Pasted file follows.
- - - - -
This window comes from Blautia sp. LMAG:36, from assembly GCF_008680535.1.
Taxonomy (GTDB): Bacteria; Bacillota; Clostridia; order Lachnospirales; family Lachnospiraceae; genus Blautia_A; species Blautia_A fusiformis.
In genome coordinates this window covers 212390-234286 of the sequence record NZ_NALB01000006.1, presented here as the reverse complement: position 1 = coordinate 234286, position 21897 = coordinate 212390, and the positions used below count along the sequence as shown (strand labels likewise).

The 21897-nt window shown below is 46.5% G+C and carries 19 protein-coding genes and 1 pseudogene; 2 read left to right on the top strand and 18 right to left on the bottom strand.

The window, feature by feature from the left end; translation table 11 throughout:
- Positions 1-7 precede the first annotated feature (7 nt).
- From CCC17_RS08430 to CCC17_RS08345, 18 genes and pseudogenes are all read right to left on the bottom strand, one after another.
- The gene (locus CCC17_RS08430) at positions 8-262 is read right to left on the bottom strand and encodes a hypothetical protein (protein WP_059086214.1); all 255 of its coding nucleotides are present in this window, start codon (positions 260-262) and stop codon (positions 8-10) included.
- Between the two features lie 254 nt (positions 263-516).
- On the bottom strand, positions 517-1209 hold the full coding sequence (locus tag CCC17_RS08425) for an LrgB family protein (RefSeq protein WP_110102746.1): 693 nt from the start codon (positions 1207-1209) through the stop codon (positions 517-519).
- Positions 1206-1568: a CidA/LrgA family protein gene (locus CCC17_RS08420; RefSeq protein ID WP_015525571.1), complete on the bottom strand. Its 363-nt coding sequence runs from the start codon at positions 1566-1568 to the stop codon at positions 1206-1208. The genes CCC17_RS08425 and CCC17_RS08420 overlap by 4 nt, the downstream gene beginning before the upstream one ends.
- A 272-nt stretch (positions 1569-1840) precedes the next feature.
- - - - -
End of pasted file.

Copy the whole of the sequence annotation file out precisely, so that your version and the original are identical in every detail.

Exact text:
This window comes from Blautia sp. LMAG:36, from assembly GCF_008680535.1.
Taxonomy (GTDB): Bacteria; Bacillota; Clostridia; order Lachnospirales; family Lachnospiraceae; genus Blautia_A; species Blautia_A fusiformis.
In genome coordinates this window covers 212390-234286 of the sequence record NZ_NALB01000006.1, presented here as the reverse complement: position 1 = coordinate 234286, position 21897 = coordinate 212390, and the positions used below count along the sequence as shown (strand labels likewise).

The 21897-nt window shown below is 46.5% G+C and carries 19 protein-coding genes and 1 pseudogene; 2 read left to right on the top strand and 18 right to left on the bottom strand.

The window, feature by feature from the left end; translation table 11 throughout:
- Positions 1-7 precede the first annotated feature (7 nt).
- From CCC17_RS08430 to CCC17_RS08345, 18 genes and pseudogenes are all read right to left on the bottom strand, one after another.
- The gene (locus CCC17_RS08430) at positions 8-262 is read right to left on the bottom strand and encodes a hypothetical protein (protein WP_059086214.1); all 255 of its coding nucleotides are present in this window, start codon (positions 260-262) and stop codon (positions 8-10) included.
- Between the two features lie 254 nt (positions 263-516).
- On the bottom strand, positions 517-1209 hold the full coding sequence (locus tag CCC17_RS08425) for an LrgB family protein (RefSeq protein WP_110102746.1): 693 nt from the start codon (positions 1207-1209) through the stop codon (positions 517-519).
- Positions 1206-1568: a CidA/LrgA family protein gene (locus CCC17_RS08420; RefSeq protein ID WP_015525571.1), complete on the bottom strand. Its 363-nt coding sequence runs from the start codon at positions 1566-1568 to the stop codon at positions 1206-1208. The genes CCC17_RS08425 and CCC17_RS08420 overlap by 4 nt, the downstream gene beginning before the upstream one ends.
- A 272-nt stretch (positions 1569-1840) precedes the next feature.